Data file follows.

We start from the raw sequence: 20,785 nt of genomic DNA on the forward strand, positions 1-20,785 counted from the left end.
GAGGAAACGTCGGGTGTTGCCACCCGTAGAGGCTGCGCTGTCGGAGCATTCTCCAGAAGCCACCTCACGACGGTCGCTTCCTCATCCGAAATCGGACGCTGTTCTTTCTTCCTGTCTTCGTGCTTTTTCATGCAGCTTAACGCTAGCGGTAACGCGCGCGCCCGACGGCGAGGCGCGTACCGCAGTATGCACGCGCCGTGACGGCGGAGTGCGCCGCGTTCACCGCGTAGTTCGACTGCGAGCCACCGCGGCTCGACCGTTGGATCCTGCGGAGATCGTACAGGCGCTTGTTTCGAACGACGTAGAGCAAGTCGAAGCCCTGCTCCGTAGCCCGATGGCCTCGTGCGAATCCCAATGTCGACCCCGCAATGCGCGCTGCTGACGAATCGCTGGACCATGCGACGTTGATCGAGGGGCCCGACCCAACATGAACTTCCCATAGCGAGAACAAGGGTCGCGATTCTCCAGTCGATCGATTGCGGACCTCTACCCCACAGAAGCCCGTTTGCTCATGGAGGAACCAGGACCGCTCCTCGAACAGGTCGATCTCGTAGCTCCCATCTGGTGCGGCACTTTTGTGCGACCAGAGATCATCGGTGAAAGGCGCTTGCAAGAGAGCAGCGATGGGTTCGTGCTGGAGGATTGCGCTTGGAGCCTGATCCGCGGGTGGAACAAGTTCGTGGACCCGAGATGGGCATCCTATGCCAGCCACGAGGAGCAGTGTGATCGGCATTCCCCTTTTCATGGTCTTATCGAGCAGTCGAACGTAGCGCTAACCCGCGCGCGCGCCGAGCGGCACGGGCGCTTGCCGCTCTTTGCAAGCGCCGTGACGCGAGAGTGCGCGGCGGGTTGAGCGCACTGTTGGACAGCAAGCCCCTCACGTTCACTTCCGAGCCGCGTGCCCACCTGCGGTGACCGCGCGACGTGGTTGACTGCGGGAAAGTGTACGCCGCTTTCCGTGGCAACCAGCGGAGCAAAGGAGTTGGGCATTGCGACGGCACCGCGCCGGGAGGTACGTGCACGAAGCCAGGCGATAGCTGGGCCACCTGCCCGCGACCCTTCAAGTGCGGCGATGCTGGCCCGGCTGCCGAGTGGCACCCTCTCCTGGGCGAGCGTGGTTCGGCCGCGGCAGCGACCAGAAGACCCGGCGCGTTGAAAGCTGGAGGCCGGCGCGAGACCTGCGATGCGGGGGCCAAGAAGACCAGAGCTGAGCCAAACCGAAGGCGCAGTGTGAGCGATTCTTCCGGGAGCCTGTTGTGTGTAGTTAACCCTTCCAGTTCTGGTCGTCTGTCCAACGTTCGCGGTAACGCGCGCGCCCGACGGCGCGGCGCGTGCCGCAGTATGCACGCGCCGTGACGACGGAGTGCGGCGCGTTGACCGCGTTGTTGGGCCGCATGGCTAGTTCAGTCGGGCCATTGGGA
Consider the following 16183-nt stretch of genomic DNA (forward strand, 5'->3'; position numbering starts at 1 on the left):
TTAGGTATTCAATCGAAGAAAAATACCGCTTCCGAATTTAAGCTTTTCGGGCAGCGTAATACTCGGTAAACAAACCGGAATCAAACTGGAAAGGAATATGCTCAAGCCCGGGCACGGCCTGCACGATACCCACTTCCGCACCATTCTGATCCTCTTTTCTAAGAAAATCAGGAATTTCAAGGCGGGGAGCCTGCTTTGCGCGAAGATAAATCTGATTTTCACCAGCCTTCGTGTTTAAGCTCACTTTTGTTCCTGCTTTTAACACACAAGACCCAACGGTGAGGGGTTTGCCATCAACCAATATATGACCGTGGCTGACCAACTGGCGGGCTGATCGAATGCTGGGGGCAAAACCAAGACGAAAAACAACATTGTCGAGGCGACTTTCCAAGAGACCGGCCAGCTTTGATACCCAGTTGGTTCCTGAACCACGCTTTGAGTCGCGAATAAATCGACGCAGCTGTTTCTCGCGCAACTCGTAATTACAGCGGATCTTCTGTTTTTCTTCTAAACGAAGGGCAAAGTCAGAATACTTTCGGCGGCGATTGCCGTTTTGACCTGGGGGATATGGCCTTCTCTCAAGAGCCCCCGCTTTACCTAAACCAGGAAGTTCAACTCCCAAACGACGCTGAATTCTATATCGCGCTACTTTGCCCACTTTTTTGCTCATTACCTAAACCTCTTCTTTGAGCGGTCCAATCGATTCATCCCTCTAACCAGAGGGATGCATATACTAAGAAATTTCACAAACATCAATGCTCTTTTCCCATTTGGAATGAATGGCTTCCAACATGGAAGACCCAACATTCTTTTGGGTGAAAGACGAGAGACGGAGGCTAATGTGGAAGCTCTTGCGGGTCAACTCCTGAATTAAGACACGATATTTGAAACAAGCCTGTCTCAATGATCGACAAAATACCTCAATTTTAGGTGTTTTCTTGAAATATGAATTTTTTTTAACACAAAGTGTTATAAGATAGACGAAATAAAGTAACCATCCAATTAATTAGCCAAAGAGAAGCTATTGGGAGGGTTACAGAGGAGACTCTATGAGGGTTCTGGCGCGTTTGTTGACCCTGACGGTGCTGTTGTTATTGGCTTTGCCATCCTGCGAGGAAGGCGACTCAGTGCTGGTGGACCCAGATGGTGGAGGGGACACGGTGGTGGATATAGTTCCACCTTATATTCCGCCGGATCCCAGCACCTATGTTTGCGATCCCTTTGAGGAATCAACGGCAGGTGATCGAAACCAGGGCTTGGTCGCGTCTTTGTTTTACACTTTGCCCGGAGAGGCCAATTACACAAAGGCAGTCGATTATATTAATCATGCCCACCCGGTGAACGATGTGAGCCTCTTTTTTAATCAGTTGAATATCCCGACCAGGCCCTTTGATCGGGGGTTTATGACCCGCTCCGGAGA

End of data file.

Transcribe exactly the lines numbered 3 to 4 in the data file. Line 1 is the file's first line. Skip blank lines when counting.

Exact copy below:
Consider the following 16183-nt stretch of genomic DNA (forward strand, 5'->3'; position numbering starts at 1 on the left):
TTAGGTATTCAATCGAAGAAAAATACCGCTTCCGAATTTAAGCTTTTCGGGCAGCGTAATACTCGGTAAACAAACCGGAATCAAACTGGAAAGGAATATGCTCAAGCCCGGGCACGGCCTGCACGATACCCACTTCCGCACCATTCTGATCCTCTTTTCTAAGAAAATCAGGAATTTCAAGGCGGGGAGCCTGCTTTGCGCGAAGATAAATCTGATTTTCACCAGCCTTCGTGTTTAAGCTCACTTTTGTTCCTGCTTTTAACACACAAGACCCAACGGTGAGGGGTTTGCCATCAACCAATATATGACCGTGGCTGACCAACTGGCGGGCTGATCGAATGCTGGGGGCAAAACCAAGACGAAAAACAACATTGTCGAGGCGACTTTCCAAGAGACCGGCCAGCTTTGATACCCAGTTGGTTCCTGAACCACGCTTTGAGTCGCGAATAAATCGACGCAGCTGTTTCTCGCGCAACTCGTAATTACAGCGGATCTTCTGTTTTTCTTCTAAACGAAGGGCAAAGTCAGAATACTTTCGGCGGCGATTGCCGTTTTGACCTGGGGGATATGGCCTTCTCTCAAGAGCCCCCGCTTTACCTAAACCAGGAAGTTCAACTCCCAAACGACGCTGAATTCTATATCGCGCTACTTTGCCCACTTTTTTGCTCATTACCTAAACCTCTTCTTTGAGCGGTCCAATCGATTCATCCCTCTAACCAGAGGGATGCATATACTAAGAAATTTCACAAACATCAATGCTCTTTTCCCATTTGGAATGAATGGCTTCCAACATGGAAGACCCAACATTCTTTTGGGTGAAAGACGAGAGACGGAGGCTAATGTGGAAGCTCTTGCGGGTCAACTCCTGAATTAAGACACGATATTTGAAACAAGCCTGTCTCAATGATCGACAAAATACCTCAATTTTAGGTGTTTTCTTGAAATATGAATTTTTTTTAACACAAAGTGTTATAAGATAGACGAAATAAAGTAACCATCCAATTAATTAGCCAAAGAGAAGCTATTGGGAGGGTTACAGAGGAGACTCTATGAGGGTTCTGGCGCGTTTGTTGACCCTGACGGTGCTGTTGTTATTGGCTTTGCCATCCTGCGAGGAAGGCGACTCAGTGCTGGTGGACCCAGATGGTGGAGGGGACACGGTGGTGGATATAGTTCCACCTTATATTCCGCCGGATCCCAGCACCTATGTTTGCGATCCCTTTGAGGAATCAACGGCAGGTGATCGAAACCAGGGCTTGGTCGCGTCTTTGTTTTACACTTTGCCCGGAGAGGCCAATTACACAAAGGCAGTCGATTATATTAATCATGCCCACCCGGTGAACGATGTGAGCCTCTTTTTTAATCAGTTGAATATCCCGACCAGGCCCTTTGATCGGGGGTTTATGACCCGCTCCGGAGA